SaaS and the Web OS, however, will be with us in some form. Today,
the Venture Capitalists and large companies are funding Web 2.0. The
massive infusion of capital attracts plenty of top engineering talent.
After all, few active engineers are sufficiently wealthy to sustain
major projects on their own. This is true even for FOSS work, which
almost always requires backing at some point.


Such dynamics are powerful enough to overcome the high failure rate of
startups, and the inefficiency of many large corporatex IT projects.
The phenomenon was clearly visible in the dotcom era. Despite the
crash, Web 1.0 was not, in the end, a failure. Companies such as
Amazon, Ebay, and even Google emerged from that period.


Thus, declining to build a Free Web OS platform will not prevent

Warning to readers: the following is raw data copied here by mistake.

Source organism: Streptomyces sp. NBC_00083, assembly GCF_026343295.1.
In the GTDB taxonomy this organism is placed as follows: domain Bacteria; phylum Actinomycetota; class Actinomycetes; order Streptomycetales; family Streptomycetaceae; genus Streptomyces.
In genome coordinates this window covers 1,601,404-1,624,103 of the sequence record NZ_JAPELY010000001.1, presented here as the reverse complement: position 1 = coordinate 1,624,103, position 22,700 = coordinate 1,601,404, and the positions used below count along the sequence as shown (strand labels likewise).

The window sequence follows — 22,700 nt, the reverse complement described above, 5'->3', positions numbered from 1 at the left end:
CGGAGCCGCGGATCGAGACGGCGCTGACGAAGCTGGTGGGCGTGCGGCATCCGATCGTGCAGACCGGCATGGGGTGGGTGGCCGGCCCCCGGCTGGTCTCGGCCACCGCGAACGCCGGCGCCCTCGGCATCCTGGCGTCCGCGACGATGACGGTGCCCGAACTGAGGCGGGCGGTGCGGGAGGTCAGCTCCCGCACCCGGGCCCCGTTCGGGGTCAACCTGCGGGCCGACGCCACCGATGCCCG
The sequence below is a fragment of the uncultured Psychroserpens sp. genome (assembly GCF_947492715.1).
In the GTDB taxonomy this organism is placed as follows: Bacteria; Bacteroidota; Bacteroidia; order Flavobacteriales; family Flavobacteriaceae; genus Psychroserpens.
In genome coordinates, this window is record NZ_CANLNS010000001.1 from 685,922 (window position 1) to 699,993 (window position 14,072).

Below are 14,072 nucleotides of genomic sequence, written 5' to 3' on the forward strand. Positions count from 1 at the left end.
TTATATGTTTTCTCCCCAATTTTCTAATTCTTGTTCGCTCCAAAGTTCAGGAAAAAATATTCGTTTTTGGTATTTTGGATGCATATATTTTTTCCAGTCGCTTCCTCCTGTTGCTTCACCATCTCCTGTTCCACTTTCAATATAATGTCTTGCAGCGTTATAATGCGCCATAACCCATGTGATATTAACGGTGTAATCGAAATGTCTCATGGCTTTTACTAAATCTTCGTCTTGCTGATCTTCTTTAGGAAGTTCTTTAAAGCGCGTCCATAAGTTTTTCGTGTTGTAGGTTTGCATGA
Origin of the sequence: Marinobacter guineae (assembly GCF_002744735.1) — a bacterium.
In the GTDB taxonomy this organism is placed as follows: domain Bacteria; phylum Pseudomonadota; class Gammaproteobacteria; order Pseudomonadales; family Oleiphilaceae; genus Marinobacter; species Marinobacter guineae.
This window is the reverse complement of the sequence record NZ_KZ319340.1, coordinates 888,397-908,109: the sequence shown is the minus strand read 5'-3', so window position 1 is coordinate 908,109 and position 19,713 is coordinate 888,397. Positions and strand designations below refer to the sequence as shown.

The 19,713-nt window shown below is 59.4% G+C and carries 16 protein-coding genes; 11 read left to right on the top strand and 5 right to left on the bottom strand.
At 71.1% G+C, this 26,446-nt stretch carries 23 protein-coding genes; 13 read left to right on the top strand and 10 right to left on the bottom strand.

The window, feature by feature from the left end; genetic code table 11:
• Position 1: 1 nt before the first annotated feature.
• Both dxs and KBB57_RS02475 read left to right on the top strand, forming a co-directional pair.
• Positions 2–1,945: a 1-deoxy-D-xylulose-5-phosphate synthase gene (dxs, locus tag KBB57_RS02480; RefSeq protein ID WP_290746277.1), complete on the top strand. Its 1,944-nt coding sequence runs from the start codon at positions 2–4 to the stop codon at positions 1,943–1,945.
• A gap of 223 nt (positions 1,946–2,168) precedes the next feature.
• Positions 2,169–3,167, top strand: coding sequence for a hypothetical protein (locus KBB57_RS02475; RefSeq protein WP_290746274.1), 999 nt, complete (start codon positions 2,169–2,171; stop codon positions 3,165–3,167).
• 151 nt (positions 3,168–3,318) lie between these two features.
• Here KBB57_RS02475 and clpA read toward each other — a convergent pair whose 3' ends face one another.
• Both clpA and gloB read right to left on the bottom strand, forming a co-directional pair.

proprietary Web OS offerings from emerging. Without the FOSS
alternative, however, there will be far fewer choices in the market.
The mere presense of a FOSS platform will tend to counteract the
natural tendency of vendors to lock in their customers. Lock-in is
especially dangerous in a SaaS scenario, so the availability of FOSS
solutions (which any ISP or small company can host) is particularly
important.


In addition, it is necessary to keep the needs of all users in mind
when discussing SaaS. Technology enthusiasts can maintain their local
desktops by themselves, but others require frequent, ongoing support.
Paying a subscription fee may well be more reliable, and less costly,
than emergency visits by technicians, or running to the store to have
the PC "repaired". IT departments inside organizations face an
analogous situation.


Of course, it would be fascinating to discuss if some other direction
would be preferrable to the current Web 2.0 trend. Unfortunately, all
the criticism of Web 2.0 that I came across argued for the
preservation of the status quo. This, of course, is not possible.
Only dead things stop evolving. The future Linux distribution
will be different from today's. Discussing that future is